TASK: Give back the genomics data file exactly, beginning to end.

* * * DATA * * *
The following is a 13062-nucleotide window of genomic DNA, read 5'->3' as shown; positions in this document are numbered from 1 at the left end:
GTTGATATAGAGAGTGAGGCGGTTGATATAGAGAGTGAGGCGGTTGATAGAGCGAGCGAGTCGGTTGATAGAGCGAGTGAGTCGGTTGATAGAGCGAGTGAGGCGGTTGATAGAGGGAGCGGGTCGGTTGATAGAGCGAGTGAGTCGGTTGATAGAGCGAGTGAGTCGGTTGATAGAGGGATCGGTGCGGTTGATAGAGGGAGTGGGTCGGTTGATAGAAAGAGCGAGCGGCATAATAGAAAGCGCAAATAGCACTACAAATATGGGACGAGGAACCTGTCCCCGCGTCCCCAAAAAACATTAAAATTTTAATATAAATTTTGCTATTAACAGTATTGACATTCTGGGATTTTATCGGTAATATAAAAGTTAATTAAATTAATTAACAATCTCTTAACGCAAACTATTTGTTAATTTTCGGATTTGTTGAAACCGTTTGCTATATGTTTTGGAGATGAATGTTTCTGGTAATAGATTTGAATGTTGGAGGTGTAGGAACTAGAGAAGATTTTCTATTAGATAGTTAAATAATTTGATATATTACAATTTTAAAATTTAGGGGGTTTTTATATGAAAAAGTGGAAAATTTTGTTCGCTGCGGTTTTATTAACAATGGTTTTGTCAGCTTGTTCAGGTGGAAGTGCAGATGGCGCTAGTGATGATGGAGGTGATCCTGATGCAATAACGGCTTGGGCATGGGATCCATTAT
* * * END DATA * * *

The following is a 13062-nucleotide window of genomic DNA, read 5'->3' as shown; positions in this document are numbered from 1 at the left end:
GTTGATATAGAGAGTGAGGCGGTTGATATAGAGAGTGAGGCGGTTGATAGAGCGAGCGAGTCGGTTGATAGAGCGAGTGAGTCGGTTGATAGAGCGAGTGAGGCGGTTGATAGAGGGAGCGGGTCGGTTGATAGAGCGAGTGAGTCGGTTGATAGAGCGAGTGAGTCGGTTGATAGAGGGATCGGTGCGGTTGATAGAGGGAGTGGGTCGGTTGATAGAAAGAGCGAGCGGCATAATAGAAAGCGCAAATAGCACTACAAATATGGGACGAGGAACCTGTCCCCGCGTCCCCAAAAAACATTAAAATTTTAATATAAATTTTGCTATTAACAGTATTGACATTCTGGGATTTTATCGGTAATATAAAAGTTAATTAAATTAATTAACAATCTCTTAACGCAAACTATTTGTTAATTTTCGGATTTGTTGAAACCGTTTGCTATATGTTTTGGAGATGAATGTTTCTGGTAATAGATTTGAATGTTGGAGGTGTAGGAACTAGAGAAGATTTTCTATTAGATAGTTAAATAATTTGATATATTACAATTTTAAAATTTAGGGGGTTTTTATATGAAAAAGTGGAAAATTTTGTTCGCTGCGGTTTTATTAACAATGGTTTTGTCAGCTTGTTCAGGTGGAAGTGCAGATGGCGCTAGTGATGATGGAGGTGATCCTGATGCAATAACGGCTTGGGCATGGGATCCATTAT